(Super. Ct. Nos. MCYKCRF081205, MCWDCRM08445, MCYKCRF061896)
The opinion of the court was delivered by: Murray , J.
California Rules of Court, rule 8.1115(a), prohibits courts and parties from citing or relying on opinions not certified for publication or ordered published, except as specified by rule 8.1115(b). This opinion has not been certified for publication or ordered published for purposes of rule 8.1115.
In January 2007, pursuant to a plea bargain, defendant Elwood Dwayne Hayes pleaded no contest to assault in violation of Penal Code section 245, subdivision (a)(1)*fn1 conditioned upon, among other things, that the offense was not a strike, a serious felony or a violent felony. In February, imposition of sentence was suspended and he was placed on probation for three years on various terms and conditions.
In September 2009, defendant admitted violating conditions of his probation and, in December, he was sentenced to state prison for four years and given 199 days of presentence custody credit, consisting of 133 days actually served plus 66 days for conduct.
In April 2010, this court granted defendant's request for constructive filing of a notice of appeal and he did so.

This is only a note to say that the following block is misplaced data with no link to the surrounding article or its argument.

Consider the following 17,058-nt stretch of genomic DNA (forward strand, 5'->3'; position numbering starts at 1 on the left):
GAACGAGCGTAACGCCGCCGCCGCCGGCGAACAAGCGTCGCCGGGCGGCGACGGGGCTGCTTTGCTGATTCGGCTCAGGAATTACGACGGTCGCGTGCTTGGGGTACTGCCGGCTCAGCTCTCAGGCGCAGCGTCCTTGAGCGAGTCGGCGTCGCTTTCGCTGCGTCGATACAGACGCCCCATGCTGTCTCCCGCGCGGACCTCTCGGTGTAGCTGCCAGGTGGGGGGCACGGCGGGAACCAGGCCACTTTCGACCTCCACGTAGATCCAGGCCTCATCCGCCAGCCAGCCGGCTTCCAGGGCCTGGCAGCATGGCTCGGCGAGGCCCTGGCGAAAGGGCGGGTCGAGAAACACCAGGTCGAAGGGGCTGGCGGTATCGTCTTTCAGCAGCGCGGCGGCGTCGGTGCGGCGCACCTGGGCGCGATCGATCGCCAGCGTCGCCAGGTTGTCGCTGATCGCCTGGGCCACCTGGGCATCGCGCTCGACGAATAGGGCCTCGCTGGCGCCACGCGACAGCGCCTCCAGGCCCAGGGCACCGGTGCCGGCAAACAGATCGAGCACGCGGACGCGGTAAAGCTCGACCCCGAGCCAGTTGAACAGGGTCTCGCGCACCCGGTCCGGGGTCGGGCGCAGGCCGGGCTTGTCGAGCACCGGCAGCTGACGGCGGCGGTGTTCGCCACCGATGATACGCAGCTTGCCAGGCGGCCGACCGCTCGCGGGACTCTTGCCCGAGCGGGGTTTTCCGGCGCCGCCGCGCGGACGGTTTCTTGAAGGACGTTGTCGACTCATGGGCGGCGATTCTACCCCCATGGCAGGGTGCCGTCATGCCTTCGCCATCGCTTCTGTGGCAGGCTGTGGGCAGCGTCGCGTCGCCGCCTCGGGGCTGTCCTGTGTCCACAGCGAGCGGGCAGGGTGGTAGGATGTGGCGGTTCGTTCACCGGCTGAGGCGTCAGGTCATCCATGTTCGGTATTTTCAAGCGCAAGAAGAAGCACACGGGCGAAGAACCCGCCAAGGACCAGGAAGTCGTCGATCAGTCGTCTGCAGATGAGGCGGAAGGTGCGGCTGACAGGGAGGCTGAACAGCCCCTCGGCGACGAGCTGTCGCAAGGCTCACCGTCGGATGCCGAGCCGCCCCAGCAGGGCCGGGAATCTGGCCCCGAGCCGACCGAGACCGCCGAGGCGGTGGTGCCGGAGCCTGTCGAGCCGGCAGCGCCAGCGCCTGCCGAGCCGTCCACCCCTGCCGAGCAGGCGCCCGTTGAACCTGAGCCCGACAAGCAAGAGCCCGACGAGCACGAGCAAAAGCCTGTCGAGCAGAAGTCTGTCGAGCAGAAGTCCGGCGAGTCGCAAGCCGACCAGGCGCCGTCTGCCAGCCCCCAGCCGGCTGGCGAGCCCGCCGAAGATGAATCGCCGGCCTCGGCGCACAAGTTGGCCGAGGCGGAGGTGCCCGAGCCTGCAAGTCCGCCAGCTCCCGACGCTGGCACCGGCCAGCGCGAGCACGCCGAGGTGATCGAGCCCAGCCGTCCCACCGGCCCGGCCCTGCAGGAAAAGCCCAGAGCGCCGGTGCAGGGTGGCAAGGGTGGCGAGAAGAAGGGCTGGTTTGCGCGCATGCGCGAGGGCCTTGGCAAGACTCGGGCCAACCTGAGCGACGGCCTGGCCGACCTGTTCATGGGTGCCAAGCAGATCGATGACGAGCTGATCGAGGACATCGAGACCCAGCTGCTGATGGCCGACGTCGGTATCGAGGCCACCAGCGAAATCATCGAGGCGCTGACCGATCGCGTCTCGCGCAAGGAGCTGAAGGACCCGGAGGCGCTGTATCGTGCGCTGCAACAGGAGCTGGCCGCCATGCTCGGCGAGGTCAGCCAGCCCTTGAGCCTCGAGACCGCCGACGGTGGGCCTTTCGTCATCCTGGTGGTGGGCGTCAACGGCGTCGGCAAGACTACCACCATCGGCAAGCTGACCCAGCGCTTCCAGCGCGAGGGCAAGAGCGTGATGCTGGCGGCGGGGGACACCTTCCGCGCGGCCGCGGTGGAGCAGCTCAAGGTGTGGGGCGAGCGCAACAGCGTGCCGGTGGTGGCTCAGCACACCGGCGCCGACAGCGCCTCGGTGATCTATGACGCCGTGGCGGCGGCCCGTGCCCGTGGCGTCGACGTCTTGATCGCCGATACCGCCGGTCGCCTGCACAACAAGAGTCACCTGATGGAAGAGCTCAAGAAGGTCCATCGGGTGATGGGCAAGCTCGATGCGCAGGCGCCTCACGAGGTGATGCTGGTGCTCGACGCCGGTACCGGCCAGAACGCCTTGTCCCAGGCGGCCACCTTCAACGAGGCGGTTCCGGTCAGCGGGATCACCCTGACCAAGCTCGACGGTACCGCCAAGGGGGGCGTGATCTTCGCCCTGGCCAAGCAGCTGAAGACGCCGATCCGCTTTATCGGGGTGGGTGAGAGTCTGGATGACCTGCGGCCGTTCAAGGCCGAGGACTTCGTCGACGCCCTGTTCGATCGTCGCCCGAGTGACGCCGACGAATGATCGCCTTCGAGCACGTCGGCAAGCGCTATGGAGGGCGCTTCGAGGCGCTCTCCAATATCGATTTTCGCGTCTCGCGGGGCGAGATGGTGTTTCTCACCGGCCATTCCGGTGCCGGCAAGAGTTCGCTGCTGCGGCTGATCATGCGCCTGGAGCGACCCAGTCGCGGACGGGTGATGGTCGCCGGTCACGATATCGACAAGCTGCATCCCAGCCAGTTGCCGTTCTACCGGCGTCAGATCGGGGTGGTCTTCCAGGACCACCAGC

Defendant's sole contention on appeal is that notwithstanding that he was sentenced in December 2009, he is entitled to the retroactive application of the increased rate for earning presentence conduct credits provided by the amendment to former section 4019, effective January 25, 2010 (the January 25 amendment).*fn2 He advances two arguments in support of his position. First, relying on In re Estrada (1965) 63 Cal.2d 740, he argues that because the January 25 amendment reduces the punishment for his offense, he is entitled to its retroactive application. Second, relying on In re Kapperman (1974) 11 Cal.3d 542 and People v. Sage (1978) 26 Cal.3d 498, he claims retroactivity is compelled on equal protection grounds.
On June 18, 2012, the California Supreme Court issued its opinion in People v. Brown (2012) 54 Cal.4th 314, specifically rejecting defendant's arguments and holding the January 25 amendment was not retroactive. (Id. at pp. 318-330.) Consequently, defendant is not entitled to the increased credit provided by the January 25 amendment.
The judgment is affirmed.
We concur: ROBIE , Acting P. J. ...